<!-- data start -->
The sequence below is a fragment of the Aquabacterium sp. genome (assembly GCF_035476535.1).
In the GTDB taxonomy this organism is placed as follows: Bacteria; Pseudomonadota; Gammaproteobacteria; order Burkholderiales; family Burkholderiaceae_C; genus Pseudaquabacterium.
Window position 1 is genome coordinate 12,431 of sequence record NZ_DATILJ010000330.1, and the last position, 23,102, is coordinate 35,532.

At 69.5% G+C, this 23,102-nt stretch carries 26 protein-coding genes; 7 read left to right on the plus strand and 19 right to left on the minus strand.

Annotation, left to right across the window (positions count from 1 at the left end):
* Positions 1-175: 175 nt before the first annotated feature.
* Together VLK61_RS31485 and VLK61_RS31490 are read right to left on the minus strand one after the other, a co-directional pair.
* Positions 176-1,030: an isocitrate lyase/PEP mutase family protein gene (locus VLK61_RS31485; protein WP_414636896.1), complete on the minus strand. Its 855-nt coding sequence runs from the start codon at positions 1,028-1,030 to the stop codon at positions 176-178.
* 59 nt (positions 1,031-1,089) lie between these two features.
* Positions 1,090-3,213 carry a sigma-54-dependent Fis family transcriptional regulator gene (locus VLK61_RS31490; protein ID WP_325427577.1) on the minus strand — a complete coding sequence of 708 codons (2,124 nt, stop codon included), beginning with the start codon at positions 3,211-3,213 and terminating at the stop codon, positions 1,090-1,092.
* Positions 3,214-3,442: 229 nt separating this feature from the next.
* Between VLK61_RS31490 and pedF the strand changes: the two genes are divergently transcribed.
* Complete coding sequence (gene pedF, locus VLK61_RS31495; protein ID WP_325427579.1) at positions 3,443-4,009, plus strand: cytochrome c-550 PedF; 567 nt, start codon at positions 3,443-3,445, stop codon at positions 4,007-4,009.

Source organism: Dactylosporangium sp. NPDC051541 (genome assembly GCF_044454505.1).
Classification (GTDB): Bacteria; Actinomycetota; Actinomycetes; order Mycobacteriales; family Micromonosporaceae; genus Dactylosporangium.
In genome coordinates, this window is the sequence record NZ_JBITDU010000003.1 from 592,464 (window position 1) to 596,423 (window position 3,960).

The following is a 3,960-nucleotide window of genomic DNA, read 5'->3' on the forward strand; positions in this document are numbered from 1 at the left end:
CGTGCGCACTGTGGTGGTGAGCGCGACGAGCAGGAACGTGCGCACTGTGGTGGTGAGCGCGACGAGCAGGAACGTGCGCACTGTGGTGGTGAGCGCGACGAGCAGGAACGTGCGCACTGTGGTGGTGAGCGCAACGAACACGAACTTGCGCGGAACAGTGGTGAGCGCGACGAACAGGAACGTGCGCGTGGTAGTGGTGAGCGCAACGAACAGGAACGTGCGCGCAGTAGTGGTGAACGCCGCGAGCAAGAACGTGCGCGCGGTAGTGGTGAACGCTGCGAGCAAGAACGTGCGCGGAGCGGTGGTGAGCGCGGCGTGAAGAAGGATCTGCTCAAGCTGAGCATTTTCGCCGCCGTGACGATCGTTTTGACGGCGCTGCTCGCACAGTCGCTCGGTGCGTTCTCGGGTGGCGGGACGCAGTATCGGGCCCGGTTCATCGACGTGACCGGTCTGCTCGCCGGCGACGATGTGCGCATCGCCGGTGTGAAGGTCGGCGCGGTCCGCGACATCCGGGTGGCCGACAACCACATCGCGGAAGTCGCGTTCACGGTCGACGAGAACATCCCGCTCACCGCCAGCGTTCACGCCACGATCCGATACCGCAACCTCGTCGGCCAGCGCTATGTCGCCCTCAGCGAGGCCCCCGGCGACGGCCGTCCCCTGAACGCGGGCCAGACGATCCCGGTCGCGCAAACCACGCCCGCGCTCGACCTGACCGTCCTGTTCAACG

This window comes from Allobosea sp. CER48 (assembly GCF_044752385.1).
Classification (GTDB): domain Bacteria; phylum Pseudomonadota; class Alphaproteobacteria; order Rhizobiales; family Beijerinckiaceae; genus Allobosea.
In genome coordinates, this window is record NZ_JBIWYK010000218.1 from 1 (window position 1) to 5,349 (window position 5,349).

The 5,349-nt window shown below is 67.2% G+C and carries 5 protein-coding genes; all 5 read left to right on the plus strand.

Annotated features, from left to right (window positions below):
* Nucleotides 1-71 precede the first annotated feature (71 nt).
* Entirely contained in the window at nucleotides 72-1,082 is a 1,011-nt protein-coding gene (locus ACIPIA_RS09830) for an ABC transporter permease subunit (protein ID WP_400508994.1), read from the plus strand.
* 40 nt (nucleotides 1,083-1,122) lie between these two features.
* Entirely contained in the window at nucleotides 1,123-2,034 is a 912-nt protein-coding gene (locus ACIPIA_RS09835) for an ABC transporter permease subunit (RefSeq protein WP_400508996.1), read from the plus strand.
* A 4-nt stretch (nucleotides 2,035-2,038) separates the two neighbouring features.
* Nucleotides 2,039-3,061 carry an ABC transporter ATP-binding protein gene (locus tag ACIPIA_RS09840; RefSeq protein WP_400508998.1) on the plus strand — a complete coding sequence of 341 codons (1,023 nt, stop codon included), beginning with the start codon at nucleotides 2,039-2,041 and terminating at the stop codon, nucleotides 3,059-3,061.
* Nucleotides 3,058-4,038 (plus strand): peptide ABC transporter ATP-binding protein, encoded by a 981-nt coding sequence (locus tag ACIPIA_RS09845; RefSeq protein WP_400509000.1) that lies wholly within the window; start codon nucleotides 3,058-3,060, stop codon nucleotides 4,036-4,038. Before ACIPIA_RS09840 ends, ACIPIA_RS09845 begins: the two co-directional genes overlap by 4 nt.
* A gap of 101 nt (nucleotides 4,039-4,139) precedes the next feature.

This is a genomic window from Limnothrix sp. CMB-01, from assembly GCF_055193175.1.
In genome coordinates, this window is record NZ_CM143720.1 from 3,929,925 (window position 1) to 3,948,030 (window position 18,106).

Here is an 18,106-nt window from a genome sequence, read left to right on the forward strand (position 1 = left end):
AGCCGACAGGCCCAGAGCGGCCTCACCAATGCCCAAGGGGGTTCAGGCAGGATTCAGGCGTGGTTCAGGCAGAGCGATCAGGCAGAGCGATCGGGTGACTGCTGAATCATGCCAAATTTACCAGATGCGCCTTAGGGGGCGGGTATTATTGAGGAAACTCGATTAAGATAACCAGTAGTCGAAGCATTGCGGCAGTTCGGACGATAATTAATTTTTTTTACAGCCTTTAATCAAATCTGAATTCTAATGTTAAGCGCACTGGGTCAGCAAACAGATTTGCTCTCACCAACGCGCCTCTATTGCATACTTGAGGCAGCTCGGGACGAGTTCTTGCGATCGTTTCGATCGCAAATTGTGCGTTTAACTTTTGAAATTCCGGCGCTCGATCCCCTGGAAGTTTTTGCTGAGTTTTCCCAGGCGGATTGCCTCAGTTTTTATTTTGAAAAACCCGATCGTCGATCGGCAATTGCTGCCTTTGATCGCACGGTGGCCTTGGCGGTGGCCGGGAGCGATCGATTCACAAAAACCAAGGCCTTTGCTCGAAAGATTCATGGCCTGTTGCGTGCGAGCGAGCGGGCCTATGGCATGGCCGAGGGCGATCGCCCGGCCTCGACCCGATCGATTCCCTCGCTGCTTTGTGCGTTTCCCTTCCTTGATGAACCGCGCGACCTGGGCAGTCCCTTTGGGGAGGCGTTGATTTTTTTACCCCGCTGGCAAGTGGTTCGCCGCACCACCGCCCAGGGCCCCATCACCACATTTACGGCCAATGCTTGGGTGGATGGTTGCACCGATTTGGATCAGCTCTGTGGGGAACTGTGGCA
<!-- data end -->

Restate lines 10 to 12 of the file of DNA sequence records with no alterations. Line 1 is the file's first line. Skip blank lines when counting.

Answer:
* Positions 1,090-3,213 carry a sigma-54-dependent Fis family transcriptional regulator gene (locus VLK61_RS31490; protein ID WP_325427577.1) on the minus strand — a complete coding sequence of 708 codons (2,124 nt, stop codon included), beginning with the start codon at positions 3,211-3,213 and terminating at the stop codon, positions 1,090-1,092.
* Positions 3,214-3,442: 229 nt separating this feature from the next.
* Between VLK61_RS31490 and pedF the strand changes: the two genes are divergently transcribed.